Before April 2011, all patients aged 65 years were eligible to receive a pneumococcal vaccination and a second vaccination at 70 years of age through the National Immunisation Program (NIP). In April 2011 the Therapeutic Goods Administration advised health professionals not to provide patients with second dose of pneumococcal vaccine. In January 2012, after a review, the TGA retracted the advice to not administer. However, the second dose was then only funded under the NIP for patients with a pneumococcal risk factor (additional to being aged 65 years or older, e.g. diabetes, chronic lung disease).
Patients aged 70 years or older would be most affected by this change in policy as they would be up for their second dose, their first dose having been five years prior, when they were 65.
We hypothesised that between 2011 and 2012:
• There would be a reduction in the proportion of patients aged 70 years or older without a risk factor, who had received a second vaccination.
• There would be no significant change in the proportion of patients aged 70 years or older with a risk factor, who had received a second vaccination.
We reanalysed data from two sub-studies of the BEACH program in which the GP specified the pneumococcal vaccination status of each patient. The first sub-study (premeasure) was conducted during March–May 2011 and the second (post-measure) was conducted during March–May 2012 (Abstract to be published in the 2012–13 BEACH annual report).
The investigation was limited to patients aged 70 years and over. Vaccination status was determined by whether or not the patient had been vaccinated against pneumococcal disease in the previous five years. Presence of a pneumococcal risk factor(s) was defined as presence of one or more of the following:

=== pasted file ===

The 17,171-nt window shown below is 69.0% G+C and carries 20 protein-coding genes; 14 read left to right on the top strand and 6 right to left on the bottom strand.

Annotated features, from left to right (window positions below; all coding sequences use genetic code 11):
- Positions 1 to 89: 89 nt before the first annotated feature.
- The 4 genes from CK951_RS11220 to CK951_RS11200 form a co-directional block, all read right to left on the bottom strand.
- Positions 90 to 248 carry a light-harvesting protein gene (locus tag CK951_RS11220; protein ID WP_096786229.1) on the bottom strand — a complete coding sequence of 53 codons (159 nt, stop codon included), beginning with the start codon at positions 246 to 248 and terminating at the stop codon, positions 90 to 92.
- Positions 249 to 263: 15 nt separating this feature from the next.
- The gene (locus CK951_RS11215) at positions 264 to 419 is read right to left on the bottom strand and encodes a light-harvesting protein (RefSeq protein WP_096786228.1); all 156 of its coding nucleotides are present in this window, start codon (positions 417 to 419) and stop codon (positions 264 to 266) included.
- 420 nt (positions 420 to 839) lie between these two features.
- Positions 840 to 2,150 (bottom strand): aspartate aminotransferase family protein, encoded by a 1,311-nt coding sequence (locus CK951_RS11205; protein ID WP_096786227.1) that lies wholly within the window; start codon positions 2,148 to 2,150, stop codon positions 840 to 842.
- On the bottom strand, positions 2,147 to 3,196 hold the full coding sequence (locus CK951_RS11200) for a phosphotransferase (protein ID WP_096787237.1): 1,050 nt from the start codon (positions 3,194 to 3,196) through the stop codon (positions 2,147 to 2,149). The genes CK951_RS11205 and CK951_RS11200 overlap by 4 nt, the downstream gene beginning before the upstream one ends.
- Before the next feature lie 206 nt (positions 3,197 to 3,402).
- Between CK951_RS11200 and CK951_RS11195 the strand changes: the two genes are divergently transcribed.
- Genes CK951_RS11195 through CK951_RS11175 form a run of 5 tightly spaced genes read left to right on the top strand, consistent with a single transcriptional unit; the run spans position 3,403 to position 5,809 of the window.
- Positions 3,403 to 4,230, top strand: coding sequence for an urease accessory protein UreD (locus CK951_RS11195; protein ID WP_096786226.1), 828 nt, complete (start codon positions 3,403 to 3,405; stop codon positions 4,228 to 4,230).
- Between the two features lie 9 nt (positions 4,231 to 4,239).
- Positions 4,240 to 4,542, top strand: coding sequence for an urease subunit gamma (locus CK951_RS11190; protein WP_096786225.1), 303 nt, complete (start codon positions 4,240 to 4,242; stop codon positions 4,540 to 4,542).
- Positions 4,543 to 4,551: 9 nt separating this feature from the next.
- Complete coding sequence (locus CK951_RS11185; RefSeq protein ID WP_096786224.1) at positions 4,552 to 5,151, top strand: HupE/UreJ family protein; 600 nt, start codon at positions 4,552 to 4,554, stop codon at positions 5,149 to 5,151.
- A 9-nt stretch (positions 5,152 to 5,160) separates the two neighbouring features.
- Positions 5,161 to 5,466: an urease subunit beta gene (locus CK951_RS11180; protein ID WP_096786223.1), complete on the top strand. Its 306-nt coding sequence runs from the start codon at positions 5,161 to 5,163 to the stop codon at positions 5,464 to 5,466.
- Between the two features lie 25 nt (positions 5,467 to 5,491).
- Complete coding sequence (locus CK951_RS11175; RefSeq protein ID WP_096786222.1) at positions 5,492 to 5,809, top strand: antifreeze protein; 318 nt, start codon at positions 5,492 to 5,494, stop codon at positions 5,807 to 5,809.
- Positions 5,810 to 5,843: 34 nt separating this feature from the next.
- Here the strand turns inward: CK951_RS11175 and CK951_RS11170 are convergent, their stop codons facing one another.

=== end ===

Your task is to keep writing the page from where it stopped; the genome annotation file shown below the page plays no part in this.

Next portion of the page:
- chronic lung disease;
- immune deficiency;
- heart disease;
- were a tobacco smoker; or
- were an Indigenous patient.
Due to the cluster design of the BEACH study, a simple logistic regression analysis was undertaken in SAS 9.3 using the survey procedure to account for the cluster effect. A logistic regression was possible due to the dichotomous nature of the outcome (patient was either vaccinated or not-vaccinated).
In the 2011 study there were 602 patients aged 70 years or older, 300 (49.8%) with a pneumococcal risk factor and 302 without. In the 2012 study there were 617 patients aged 70 years or older, 323 (52.4%) with a pneumococcal risk factor and 294 without. As hypothesised, there was a significant decrease in the proportion of patients (70+ years) without a risk factor who had been vaccinated in the previous five years from 81.2% to 65.0% (p<0.01). However, there was also a significant decrease in the proportion of patients (70+ years) with a risk factor, who had been vaccinated in the previous five years from 83.9% to 71.7% (p<0.01).
These results suggest that, as hypothesised, the change in policy led to a decrease in the vaccination coverage in patients aged 70+ years without a risk factor. This was expected as the removal of coverage for a second vaccination under the NIP for these people meant they were less likely to receive one.
However, changes in policy between study periods appears to have also led to lower vaccination coverage in patients who should have had a second vaccination (those aged 70+ years with a risk factor).
A third study on this topic is planned for March–April 2013 to see if the decrease in vaccination coverage of at-risk patients persists. If it returns to 2011 levels, this would suggest the drop in vaccination rates in 2012 was due to people who were meant to receive their second dose during the suspension, had not received it in the four months after the suspension was lifted (when our second study was conducted), but had received it by the time we surveyed them again a year later. However, if the measured decrease persists, it probably means that the changes in NIP funding have adversely affected coverage rates of at risk patients.
(Source: University of Sydney)